Divya Manian

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CSS Object Model

Until Test the Web Forward I had just a vague idea of what CSS Object Model does. So, it was awesome to hear from and learn about the CSS Object Model from the spec co-editor Glenn Adams.

What it is

The CSS Object Model specification provides APIs that allow you to query and manipulate styles once the browser reads and understands the stylesheets and inline styles that are used on the page that is being rendered. An older specification that standardizes this was called DOM Level 2 Style Specification. It was the first specification that provided ability to access and manipulate styles via JavaScript using the DOM API.

The fragmented history of the web sadly means most of these APIs do not quite work the way they are intended to in many browsers. Glenn wrote in to state what the goals of the current specs are, which include:

  • Fully specify behavior that was left unstated, vague, or ambiguous in DOM-2 Style spec.
  • Remove functionality specified in DOM-2 Style that is not widely implemented and not perceived as necessary.
  • Add functionality not specified in DOM-2 Style that has been widely implemented and is viewed as sufficiently important.

The APIs from the specification that have been implemented so far offer the abilitiy to query rules specified in the stylesheets or a text representation of the styles in a stylesheet or the inline styles of an element within the rendered page. For example, you can get the value of margin of an element by using getComputedStyle('element,optional pseudoElement').margin. You can also get the full style declaration that applies to an element as a string by using getComputedStyle('element,optional pseudoElement').cssText.

The CSSStyleDeclaration Object

The getComputedStyle method retuns what is known as a CSSStyleDeclaration object. It enumerates all style properties (& values). This is the object that is returned whenever you query for style information using:

The returned object itself can be changed (it is mutable which means you can set a style property like Element.style.margin = "20px") in all cases except the last. If you try to change a property of the object returned by window.getComputedStyle(Element), you would get an exception.

CSS Rules

Rules within stylesheets have an object model too. There are 6 kinds of CSS rules that could apply:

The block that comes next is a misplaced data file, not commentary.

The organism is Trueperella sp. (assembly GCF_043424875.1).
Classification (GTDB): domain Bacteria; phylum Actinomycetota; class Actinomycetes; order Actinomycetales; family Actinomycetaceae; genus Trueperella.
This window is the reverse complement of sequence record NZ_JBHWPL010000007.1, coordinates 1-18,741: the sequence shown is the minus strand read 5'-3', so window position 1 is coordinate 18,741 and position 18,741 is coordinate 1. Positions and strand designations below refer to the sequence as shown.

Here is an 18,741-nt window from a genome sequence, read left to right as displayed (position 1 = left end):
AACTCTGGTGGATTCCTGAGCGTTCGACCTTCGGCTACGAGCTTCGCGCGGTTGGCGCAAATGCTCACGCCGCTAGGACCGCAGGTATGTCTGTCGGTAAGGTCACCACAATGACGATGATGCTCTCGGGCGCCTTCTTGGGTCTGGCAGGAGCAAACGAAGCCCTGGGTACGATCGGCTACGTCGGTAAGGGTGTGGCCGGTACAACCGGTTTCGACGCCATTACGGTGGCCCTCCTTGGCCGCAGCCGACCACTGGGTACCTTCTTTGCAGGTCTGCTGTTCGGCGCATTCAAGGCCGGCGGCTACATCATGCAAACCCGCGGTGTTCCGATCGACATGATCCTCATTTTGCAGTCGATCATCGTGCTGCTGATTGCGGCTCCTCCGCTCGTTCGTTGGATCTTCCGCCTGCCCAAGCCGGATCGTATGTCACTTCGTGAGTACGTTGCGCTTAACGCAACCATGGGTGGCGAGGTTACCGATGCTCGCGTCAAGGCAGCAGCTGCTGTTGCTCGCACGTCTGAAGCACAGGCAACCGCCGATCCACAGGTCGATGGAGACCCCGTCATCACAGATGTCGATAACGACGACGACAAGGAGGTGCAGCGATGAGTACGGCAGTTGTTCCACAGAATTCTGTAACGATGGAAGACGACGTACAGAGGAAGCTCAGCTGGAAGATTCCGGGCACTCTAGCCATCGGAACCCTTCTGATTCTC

• Style rules (e.g h1 {} or #main a {color: red; })
  • @import rules (e.g. @import url(main.css))
  • Page rules (e.g. @page :first {color: red; })
  • @font-face rules (e.g. @font-face {})
  • Namespace rules (e.g. @namespace svg http://svg.org)
  • Media rules (e.g. @media (min-width: 200px))

Not only that but you can even access the individual selectors that you specified in your style sheet. The values for properties in selectors are also serialised. How these values are serialised has also been documented in the specification. For example, if an element has a style property set (inline or set from within a stylesheet) like so margin: 20px 20px 20px 20px;, the specification states that when you access the style using cssText it should return margin: 20px;.

Testing CSS Values

The above serialization of CSS values seemed trivial and I thought would be a good test to start with. So, I wrote a small test. The results were interesting:

  • Firefox & IE 9 were the only browsers that returned the expected value of "margin: 20px"
  • Chrome returned "margin: 20px; " (note the whitespace after the semi-colon)
  • Opera bizarrely returns "margin-top: 20px; margin-bottom: 20px; margin-left: 20px; margin-right: 20px" (also note the missing last semi-colon).
  • Safari returned "margin-top: 20px; margin-right: 20px; margin-bottom: 20px; margin-left: 20px; " (note the space after the last semi-colon).

Imagine the frustration of someone trying to write a CSS Style editor and wanting to show CSS style rules correctly! Glenn tells me that radical differences like these exist because the original DOM 2 Style spec did not document the serialization rules (he also pointed to this thread that discusses which properties get serialized or not).

Hopefully, because of Test the Web Forward, we can have more such tests in the future to ensure all browsers implement these APIs and specifications correctly. There are many other APIs available in the CSS OM. Interestingly, I was made aware of the longest property name (proprietary though) in existence: -webkit-match-nearest-mail-blockquote-color (thanks to Andreas Kling this is no longer the case, it is now -webkit-border-bottom-right-radius) (I wonder what is the shortest?).

If you are interested in writing and contributing CSS tests, first make an account (please do make sure to check the box for ‘Request Repository Write Access’) and then follow along with this presentation by Jacob Goldstein & Rebecca Hauck.

Many thanks to Glenn Adams & Paul Irish for reviewing this post.